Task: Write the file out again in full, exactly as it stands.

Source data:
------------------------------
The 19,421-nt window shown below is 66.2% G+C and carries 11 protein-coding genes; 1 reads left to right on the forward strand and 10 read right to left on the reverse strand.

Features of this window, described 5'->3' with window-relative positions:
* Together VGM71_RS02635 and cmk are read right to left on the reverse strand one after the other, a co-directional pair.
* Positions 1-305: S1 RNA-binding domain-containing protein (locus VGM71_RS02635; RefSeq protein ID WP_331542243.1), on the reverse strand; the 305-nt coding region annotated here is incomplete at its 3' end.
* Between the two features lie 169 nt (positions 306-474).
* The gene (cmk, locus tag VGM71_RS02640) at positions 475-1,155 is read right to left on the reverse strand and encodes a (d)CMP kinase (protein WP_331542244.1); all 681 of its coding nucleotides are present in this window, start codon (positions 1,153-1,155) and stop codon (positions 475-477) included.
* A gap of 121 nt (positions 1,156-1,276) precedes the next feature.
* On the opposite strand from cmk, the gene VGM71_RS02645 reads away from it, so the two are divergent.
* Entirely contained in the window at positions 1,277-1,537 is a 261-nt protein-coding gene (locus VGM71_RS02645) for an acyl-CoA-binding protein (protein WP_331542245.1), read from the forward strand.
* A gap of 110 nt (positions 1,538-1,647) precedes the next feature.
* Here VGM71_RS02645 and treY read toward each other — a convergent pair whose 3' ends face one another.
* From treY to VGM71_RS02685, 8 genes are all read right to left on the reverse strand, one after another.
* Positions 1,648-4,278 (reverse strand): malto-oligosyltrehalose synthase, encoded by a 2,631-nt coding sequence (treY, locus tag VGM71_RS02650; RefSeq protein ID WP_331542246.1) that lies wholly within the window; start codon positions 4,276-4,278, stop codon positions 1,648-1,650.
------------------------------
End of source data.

The 19,421-nt window shown below is 66.2% G+C and carries 11 protein-coding genes; 1 reads left to right on the forward strand and 10 read right to left on the reverse strand.

Features of this window, described 5'->3' with window-relative positions:
* Together VGM71_RS02635 and cmk are read right to left on the reverse strand one after the other, a co-directional pair.
* Positions 1-305: S1 RNA-binding domain-containing protein (locus VGM71_RS02635; RefSeq protein ID WP_331542243.1), on the reverse strand; the 305-nt coding region annotated here is incomplete at its 3' end.
* Between the two features lie 169 nt (positions 306-474).
* The gene (cmk, locus tag VGM71_RS02640) at positions 475-1,155 is read right to left on the reverse strand and encodes a (d)CMP kinase (protein WP_331542244.1); all 681 of its coding nucleotides are present in this window, start codon (positions 1,153-1,155) and stop codon (positions 475-477) included.
* A gap of 121 nt (positions 1,156-1,276) precedes the next feature.
* On the opposite strand from cmk, the gene VGM71_RS02645 reads away from it, so the two are divergent.
* Entirely contained in the window at positions 1,277-1,537 is a 261-nt protein-coding gene (locus VGM71_RS02645) for an acyl-CoA-binding protein (protein WP_331542245.1), read from the forward strand.
* A gap of 110 nt (positions 1,538-1,647) precedes the next feature.
* Here VGM71_RS02645 and treY read toward each other — a convergent pair whose 3' ends face one another.
* From treY to VGM71_RS02685, 8 genes are all read right to left on the reverse strand, one after another.
* Positions 1,648-4,278 (reverse strand): malto-oligosyltrehalose synthase, encoded by a 2,631-nt coding sequence (treY, locus tag VGM71_RS02650; RefSeq protein ID WP_331542246.1) that lies wholly within the window; start codon positions 4,276-4,278, stop codon positions 1,648-1,650.